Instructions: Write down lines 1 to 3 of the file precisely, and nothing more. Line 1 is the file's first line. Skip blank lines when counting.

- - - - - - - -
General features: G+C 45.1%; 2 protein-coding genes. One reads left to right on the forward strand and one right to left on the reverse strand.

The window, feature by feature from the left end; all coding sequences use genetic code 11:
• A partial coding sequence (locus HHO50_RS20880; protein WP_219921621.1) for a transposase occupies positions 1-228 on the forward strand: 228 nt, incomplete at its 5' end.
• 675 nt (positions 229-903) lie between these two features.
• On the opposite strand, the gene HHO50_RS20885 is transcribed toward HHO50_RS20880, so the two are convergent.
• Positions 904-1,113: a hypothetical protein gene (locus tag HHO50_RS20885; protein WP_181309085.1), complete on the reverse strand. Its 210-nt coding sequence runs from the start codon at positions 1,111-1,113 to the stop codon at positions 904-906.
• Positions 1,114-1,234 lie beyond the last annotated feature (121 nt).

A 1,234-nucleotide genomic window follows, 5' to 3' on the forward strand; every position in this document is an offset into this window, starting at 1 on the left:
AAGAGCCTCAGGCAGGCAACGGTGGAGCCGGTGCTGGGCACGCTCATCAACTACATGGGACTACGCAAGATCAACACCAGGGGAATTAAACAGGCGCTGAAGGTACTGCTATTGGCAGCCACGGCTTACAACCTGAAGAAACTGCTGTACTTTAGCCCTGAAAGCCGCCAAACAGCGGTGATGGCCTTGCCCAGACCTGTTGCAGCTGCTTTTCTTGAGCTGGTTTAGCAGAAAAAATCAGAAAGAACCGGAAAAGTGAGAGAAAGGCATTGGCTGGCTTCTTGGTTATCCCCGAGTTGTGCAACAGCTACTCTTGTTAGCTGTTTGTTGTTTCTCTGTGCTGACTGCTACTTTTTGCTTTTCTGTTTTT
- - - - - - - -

General features: G+C 45.1%; 2 protein-coding genes. One reads left to right on the forward strand and one right to left on the reverse strand.

The window, feature by feature from the left end; all coding sequences use genetic code 11:
• A partial coding sequence (locus HHO50_RS20880; protein WP_219921621.1) for a transposase occupies positions 1-228 on the forward strand: 228 nt, incomplete at its 5' end.